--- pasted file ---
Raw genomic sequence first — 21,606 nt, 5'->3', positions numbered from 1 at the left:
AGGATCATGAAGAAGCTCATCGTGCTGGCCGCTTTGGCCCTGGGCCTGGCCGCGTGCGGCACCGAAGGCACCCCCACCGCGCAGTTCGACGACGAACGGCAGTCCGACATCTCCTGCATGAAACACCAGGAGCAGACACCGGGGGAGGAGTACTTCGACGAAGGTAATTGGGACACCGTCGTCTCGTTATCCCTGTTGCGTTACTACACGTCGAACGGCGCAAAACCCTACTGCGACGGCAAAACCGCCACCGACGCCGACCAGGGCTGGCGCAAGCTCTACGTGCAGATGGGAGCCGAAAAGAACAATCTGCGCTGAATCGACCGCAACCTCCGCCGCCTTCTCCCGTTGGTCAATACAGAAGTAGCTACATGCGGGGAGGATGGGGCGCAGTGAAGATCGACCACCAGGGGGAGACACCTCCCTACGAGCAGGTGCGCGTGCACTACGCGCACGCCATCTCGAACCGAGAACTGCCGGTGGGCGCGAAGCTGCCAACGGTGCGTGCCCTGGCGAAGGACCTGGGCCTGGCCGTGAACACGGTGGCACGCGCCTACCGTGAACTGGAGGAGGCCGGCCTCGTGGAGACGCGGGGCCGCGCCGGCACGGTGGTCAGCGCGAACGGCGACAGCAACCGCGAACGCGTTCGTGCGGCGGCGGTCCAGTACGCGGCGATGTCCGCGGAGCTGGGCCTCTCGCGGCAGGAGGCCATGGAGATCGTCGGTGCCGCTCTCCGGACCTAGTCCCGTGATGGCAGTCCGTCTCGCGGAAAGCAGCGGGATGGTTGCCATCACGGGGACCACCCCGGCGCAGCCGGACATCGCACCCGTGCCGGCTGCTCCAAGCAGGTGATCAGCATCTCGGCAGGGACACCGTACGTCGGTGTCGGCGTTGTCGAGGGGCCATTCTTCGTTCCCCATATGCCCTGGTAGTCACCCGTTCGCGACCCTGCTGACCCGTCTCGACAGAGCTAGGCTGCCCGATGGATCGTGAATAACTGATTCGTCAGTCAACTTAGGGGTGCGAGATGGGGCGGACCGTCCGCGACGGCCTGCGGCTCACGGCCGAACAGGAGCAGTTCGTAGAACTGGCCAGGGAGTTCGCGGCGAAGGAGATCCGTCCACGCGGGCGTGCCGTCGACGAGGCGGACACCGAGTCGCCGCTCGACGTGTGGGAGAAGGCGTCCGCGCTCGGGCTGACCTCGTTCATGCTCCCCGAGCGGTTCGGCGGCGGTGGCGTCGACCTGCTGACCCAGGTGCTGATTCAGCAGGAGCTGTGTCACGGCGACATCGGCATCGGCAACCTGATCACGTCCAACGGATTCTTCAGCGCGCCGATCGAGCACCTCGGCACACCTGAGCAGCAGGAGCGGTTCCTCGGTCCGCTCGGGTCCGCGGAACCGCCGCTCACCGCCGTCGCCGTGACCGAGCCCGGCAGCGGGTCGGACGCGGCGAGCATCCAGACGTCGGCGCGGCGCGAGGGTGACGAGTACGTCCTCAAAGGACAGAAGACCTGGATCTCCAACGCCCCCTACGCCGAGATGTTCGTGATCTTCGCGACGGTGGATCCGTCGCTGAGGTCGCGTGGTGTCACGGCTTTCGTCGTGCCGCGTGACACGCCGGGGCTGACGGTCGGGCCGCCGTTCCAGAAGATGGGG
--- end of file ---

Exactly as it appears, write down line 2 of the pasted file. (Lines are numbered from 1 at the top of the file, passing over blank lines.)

AGGATCATGAAGAAGCTCATCGTGCTGGCCGCTTTGGCCCTGGGCCTGGCCGCGTGCGGCACCGAAGGCACCCCCACCGCGCAGTTCGACGACGAACGGCAGTCCGACATCTCCTGCATGAAACACCAGGAGCAGACACCGGGGGAGGAGTACTTCGACGAAGGTAATTGGGACACCGTCGTCTCGTTATCCCTGTTGCGTTACTACACGTCGAACGGCGCAAAACCCTACTGCGACGGCAAAACCGCCACCGACGCCGACCAGGGCTGGCGCAAGCTCTACGTGCAGATGGGAGCCGAAAAGAACAATCTGCGCTGAATCGACCGCAACCTCCGCCGCCTTCTCCCGTTGGTCAATACAGAAGTAGCTACATGCGGGGAGGATGGGGCGCAGTGAAGATCGACCACCAGGGGGAGACACCTCCCTACGAGCAGGTGCGCGTGCACTACGCGCACGCCATCTCGAACCGAGAACTGCCGGTGGGCGCGAAGCTGCCAACGGTGCGTGCCCTGGCGAAGGACCTGGGCCTGGCCGTGAACACGGTGGCACGCGCCTACCGTGAACTGGAGGAGGCCGGCCTCGTGGAGACGCGGGGCCGCGCCGGCACGGTGGTCAGCGCGAACGGCGACAGCAACCGCGAACGCGTTCGTGCGGCGGCGGTCCAGTACGCGGCGATGTCCGCGGAGCTGGGCCTCTCGCGGCAGGAGGCCATGGAGATCGTCGGTGCCGCTCTCCGGACCTAGTCCCGTGATGGCAGTCCGTCTCGCGGAAAGCAGCGGGATGGTTGCCATCACGGGGACCACCCCGGCGCAGCCGGACATCGCACCCGTGCCGGCTGCTCCAAGCAGGTGATCAGCATCTCGGCAGGGACACCGTACGTCGGTGTCGGCGTTGTCGAGGGGCCATTCTTCGTTCCCCATATGCCCTGGTAGTCACCCGTTCGCGACCCTGCTGACCCGTCTCGACAGAGCTAGGCTGCCCGATGGATCGTGAATAACTGATTCGTCAGTCAACTTAGGGGTGCGAGATGGGGCGGACCGTCCGCGACGGCCTGCGGCTCACGGCCGAACAGGAGCAGTTCGTAGAACTGGCCAGGGAGTTCGCGGCGAAGGAGATCCGTCCACGCGGGCGTGCCGTCGACGAGGCGGACACCGAGTCGCCGCTCGACGTGTGGGAGAAGGCGTCCGCGCTCGGGCTGACCTCGTTCATGCTCCCCGAGCGGTTCGGCGGCGGTGGCGTCGACCTGCTGACCCAGGTGCTGATTCAGCAGGAGCTGTGTCACGGCGACATCGGCATCGGCAACCTGATCACGTCCAACGGATTCTTCAGCGCGCCGATCGAGCACCTCGGCACACCTGAGCAGCAGGAGCGGTTCCTCGGTCCGCTCGGGTCCGCGGAACCGCCGCTCACCGCCGTCGCCGTGACCGAGCCCGGCAGCGGGTCGGACGCGGCGAGCATCCAGACGTCGGCGCGGCGCGAGGGTGACGAGTACGTCCTCAAAGGACAGAAGACCTGGATCTCCAACGCCCCCTACGCCGAGATGTTCGTGATCTTCGCGACGGTGGATCCGTCGCTGAGGTCGCGTGGTGTCACGGCTTTCGTCGTGCCGCGTGACACGCCGGGGCTGACGGTCGGGCCGCCGTTCCAGAAGATGGGG